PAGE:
A few weeks ago, I spent some time trying to find one specific photo of my grandma that, alas, seems to have disappeared.
But as I stood in her office stuffed to capacity with books and boxes of photos, I had two conflicting thoughts:
- How amazing that she has pictures of things like her grandpa, who used to take out-of-towners for sleigh rides through Yellowstone! There he was in a black-and-white photo, smiling and standing next to his steeds. How amazing to have three packets full of photos Grandpa shot in the South Pacific during World War II! Yeah, there are a lot of topless ladies pictured, but there are also inspiring photos showing the industry of a primitive civilization.
- What a freaking disaster, and who is ever going to organize ALL.THIS.HISTORY?
It’s made me wonder how other people keep track of their own histories. Are they glued into acid-free books? Are they stacked chronologically in boxes made just for photos? Or do most people have a “classification” system like grandma—put as many photos as you can fit in this box, then fill another?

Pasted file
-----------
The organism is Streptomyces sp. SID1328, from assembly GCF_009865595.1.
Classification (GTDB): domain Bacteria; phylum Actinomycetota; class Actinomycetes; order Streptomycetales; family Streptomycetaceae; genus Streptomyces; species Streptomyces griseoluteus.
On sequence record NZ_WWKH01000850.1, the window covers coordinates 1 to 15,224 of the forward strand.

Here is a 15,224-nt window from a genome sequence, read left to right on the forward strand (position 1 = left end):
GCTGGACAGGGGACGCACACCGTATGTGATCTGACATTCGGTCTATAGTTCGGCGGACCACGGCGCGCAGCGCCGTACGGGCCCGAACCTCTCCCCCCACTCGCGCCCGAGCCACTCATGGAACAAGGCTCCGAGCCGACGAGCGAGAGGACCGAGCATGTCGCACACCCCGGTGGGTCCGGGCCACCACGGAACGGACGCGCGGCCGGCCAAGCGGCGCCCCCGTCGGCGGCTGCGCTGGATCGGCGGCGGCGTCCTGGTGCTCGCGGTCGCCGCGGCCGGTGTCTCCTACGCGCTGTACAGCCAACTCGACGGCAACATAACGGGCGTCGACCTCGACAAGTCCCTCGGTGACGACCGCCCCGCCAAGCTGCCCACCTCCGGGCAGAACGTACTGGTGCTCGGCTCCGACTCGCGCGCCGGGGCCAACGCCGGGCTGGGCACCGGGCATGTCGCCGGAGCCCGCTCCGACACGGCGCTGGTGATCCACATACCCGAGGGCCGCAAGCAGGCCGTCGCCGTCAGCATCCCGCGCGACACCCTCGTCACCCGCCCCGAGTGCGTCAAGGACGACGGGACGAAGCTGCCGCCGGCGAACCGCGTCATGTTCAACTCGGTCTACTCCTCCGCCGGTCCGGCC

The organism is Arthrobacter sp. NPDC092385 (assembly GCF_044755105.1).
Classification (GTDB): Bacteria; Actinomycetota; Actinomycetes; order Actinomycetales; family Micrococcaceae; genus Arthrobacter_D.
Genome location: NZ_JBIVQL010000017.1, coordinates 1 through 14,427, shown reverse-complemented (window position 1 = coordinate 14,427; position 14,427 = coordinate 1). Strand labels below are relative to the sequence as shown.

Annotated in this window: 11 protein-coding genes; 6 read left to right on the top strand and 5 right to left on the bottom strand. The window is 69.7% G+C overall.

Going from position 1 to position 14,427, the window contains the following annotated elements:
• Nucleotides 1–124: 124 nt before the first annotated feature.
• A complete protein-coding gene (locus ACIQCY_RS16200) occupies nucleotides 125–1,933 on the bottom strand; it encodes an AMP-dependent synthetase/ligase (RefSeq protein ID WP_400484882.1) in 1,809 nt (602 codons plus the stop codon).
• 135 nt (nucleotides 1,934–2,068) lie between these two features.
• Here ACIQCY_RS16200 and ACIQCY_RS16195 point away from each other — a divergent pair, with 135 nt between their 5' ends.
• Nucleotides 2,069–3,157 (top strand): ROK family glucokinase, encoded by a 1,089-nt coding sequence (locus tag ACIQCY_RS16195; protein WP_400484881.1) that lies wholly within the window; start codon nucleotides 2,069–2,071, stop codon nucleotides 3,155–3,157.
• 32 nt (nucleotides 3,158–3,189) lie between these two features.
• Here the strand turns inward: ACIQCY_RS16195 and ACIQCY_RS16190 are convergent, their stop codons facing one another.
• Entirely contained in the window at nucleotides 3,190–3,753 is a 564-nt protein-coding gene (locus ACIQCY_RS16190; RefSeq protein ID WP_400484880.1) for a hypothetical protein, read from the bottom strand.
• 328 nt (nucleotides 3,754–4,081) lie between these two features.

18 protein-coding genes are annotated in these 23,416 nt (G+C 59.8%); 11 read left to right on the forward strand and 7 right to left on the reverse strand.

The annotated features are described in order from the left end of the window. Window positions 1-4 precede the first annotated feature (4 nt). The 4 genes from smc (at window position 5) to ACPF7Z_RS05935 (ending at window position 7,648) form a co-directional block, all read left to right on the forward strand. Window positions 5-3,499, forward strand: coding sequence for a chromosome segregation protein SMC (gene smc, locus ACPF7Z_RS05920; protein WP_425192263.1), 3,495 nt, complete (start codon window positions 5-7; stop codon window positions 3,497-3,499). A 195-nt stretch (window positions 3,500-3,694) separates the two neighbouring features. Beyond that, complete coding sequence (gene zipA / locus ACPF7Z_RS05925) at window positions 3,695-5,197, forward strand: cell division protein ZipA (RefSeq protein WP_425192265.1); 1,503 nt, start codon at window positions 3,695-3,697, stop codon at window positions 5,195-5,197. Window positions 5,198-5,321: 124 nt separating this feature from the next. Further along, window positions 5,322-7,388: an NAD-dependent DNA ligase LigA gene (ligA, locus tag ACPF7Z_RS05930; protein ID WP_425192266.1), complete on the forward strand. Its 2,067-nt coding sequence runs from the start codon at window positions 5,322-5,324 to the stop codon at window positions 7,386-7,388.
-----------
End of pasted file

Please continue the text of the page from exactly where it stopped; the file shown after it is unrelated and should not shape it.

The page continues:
So I went home and dug out a few scrapbooks I’ve been saving for my own version of family history. These leather-covered scrapbooks cost hardly anything at two different estate sales and have never been used. The black pages inside were as good as new.
Now it’s time to start. I’m going fill those pages with my favorite black and whites. And I’m not going to pressure myself to “get organized” before I start gluing. I’m simply going to add photos as I find and make copies of them, making sure to always add a caption so we can remember who’s who. You understand, I’m working with a short deadline. My grandma is 89 and not getting any younger. Since she remembers the people in the photos, I need her help with documentation before she forgets.
Why did I decide NOT to organize them chronologically before I start pasting away? Because that won’t allow me to add more photos in the “right order” as they’re discovered.
To cut down on confusion, I’m going to glue a family tree to the first page. That way, when someone wants to know who Arthur Berry or Eugenie Virgin is, they’ll just flip to page one and look at my family tree.
Once I’m done with my dad’s side of the family, I’ll start on my mom’s—that’ll be lots of fun because my maternal grandma has quite the collection of family photos. I saved the bigger of the scrapbooks for this side of the family.
How do you handle all the genealogy? And don’t you just love the romance of it all? I’ve looked at some of these pictures so many times that I feel like I was there when they were taken. And I hope having these scrapbooks on my coffee table will help my kids feel familiar with the people who came before us and who are our guardian angels now. •